As I visited neighborhoods around the BeltLine in researching this book, I adopted what I humorously called a “sleeping around” strategy. Rather than just making flash visits, I tried to find somewhere to stay overnight, so that I could get to know people and their communities better. I stayed two nights in September 2015 with Rod and Bobbi Paul in their large Inman Park home on Elizabeth Street, a short walk from the Eastside Trail. Bobbi had recently retired as the executive of an anti-nuclear watchdog organization, and Rod, a documentary filmmaker, traveled the world for his job.
They bought their lovely Victorian home for $149,000 in 1984, when the neighborhood was already coming back, but at the time the home still had black mold, rats, and bare wires hanging out of the wall. Having fixed up the home and raised two sons there, they now live with their two dogs and remain active in neighborhood affairs.
One night we walked across the street for a wonderful salmon dinner on the back patio at the home of their friends John and Midge Sweet, who were among the neighborhood pioneers. John, a lawyer who later became a city councilman, came to Atlanta in 1968 as a Vista volunteer. Three years later, he bought his dilapidated Victorian for $23,000. “The former boarders had parked their cars in front yards, so it was hard-packed dirt where no grass could grow,” he recalled. “One day a group of us were helping a guy up the street, digging a stump out, sweat pouring off us. A man walking by was amazed when I told him it wasn’t even my house. He ended up being inspired to move to Inman Park himself.”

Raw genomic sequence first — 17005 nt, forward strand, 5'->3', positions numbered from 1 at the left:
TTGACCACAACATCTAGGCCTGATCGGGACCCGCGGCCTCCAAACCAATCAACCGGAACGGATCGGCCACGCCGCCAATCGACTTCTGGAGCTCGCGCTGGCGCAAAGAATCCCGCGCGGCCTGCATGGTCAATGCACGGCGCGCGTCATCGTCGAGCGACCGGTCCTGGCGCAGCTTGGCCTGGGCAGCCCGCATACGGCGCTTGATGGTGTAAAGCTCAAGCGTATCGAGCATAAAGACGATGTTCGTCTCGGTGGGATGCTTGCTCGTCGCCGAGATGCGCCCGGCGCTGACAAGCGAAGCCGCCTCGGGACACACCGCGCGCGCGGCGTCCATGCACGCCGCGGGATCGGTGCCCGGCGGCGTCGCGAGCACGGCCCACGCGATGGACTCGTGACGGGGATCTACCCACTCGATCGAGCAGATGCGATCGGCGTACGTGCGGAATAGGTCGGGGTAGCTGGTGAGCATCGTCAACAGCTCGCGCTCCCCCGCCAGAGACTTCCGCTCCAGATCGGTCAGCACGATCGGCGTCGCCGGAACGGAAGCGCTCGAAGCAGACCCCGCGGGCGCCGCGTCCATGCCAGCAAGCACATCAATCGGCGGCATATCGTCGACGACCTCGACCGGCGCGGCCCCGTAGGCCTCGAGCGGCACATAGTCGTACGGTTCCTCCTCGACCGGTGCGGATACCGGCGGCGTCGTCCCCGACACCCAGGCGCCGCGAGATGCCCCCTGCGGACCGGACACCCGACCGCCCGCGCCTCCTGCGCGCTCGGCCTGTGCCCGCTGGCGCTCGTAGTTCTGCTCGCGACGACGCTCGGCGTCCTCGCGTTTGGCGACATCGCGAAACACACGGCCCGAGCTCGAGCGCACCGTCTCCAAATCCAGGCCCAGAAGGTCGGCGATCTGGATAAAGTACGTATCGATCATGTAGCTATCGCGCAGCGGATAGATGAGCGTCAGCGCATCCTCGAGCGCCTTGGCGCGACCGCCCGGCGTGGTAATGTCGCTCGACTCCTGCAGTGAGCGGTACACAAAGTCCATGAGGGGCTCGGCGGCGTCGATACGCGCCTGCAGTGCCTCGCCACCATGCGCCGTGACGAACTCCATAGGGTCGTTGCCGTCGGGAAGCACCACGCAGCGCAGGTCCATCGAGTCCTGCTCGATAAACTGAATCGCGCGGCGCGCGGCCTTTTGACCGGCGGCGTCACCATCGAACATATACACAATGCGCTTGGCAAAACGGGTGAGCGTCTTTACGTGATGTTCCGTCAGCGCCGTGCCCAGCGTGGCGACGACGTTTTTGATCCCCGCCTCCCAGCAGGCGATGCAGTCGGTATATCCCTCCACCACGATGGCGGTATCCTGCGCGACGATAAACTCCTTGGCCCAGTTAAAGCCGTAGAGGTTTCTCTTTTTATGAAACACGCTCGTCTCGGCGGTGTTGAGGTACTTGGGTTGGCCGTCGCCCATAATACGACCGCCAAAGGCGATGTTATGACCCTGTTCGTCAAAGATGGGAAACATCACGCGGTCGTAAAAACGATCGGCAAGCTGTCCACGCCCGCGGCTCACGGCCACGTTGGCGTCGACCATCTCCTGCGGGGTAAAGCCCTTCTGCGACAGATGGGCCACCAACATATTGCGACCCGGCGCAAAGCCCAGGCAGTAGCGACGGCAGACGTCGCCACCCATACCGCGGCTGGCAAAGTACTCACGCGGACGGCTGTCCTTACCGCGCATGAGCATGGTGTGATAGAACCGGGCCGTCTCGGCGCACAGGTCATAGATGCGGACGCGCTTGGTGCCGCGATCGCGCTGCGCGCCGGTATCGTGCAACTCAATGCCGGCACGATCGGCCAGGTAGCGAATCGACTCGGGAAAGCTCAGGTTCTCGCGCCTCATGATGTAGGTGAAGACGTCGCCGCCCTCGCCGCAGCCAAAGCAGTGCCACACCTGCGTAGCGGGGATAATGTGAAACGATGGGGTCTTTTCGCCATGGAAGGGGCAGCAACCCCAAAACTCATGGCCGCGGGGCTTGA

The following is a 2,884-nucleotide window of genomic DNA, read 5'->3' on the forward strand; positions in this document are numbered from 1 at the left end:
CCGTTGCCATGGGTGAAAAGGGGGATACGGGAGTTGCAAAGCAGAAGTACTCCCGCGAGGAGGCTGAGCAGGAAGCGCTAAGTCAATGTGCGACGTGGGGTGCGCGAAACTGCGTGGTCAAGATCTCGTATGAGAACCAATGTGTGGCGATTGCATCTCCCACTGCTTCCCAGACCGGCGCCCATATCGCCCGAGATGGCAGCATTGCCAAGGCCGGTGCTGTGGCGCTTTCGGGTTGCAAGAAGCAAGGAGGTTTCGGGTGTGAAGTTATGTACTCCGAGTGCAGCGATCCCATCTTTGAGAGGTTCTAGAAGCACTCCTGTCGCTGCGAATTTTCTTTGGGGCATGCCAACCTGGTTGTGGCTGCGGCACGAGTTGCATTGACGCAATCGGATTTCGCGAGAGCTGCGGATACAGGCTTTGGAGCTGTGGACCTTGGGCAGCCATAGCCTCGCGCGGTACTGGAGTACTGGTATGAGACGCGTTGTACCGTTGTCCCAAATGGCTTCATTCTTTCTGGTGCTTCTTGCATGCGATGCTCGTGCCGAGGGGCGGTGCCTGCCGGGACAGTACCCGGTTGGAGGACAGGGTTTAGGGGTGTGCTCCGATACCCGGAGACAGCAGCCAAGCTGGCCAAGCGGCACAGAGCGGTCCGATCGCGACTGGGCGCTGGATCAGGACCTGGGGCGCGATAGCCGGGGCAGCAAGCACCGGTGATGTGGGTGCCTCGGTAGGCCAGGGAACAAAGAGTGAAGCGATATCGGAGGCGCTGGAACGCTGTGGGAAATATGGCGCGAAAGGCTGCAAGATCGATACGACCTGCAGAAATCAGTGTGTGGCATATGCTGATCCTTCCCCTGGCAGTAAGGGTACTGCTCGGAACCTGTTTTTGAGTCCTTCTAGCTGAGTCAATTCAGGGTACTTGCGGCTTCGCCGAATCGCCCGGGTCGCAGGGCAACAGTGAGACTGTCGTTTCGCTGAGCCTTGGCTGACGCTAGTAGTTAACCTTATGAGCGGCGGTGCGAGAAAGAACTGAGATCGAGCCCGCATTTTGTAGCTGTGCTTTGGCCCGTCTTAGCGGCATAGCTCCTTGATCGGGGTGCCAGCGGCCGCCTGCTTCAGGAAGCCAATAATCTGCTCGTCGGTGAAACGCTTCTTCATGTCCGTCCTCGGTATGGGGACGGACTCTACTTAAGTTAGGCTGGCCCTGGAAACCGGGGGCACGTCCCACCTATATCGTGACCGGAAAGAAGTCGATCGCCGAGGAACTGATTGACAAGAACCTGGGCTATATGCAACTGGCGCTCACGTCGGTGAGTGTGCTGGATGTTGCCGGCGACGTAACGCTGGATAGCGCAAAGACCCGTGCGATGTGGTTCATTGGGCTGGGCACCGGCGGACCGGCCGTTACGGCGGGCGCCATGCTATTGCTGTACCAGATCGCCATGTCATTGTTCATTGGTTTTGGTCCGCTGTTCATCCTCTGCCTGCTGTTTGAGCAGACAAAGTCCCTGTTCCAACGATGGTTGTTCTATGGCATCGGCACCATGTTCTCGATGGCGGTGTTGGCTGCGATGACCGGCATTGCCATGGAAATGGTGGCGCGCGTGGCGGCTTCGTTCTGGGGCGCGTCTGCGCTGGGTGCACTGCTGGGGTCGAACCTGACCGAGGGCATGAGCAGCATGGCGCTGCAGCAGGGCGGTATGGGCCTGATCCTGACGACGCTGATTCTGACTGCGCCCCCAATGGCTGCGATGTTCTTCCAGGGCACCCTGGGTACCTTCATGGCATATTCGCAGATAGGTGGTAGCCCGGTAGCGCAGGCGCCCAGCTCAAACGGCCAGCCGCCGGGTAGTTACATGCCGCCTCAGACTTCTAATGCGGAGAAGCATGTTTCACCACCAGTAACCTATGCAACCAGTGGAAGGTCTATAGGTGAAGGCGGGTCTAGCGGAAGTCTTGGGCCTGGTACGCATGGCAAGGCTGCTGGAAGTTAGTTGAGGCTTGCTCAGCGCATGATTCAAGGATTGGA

Sweet, a community organizer, took part in what everyone called the Road Fight, which spanned an astonishing four decades. In 1964, the Georgia Department of Transportation (GDOT) introduced plans for Interstate 495, a toll road that would rip through Inman Park and other neighborhoods on its way to Stone Mountain and Athens, Georgia. Over 200 acres of homes were cleared in preparation for the expressway, with the last home, belonging to Judge Durwood Pye in Inman Park, torn down in 1971, the same year John Sweet moved there, as well as Cathy Bradshaw, an Atlanta native who became a leader in the fight to stop the road. During a driving tour, Bradshaw gave me an overview of the Road Fight.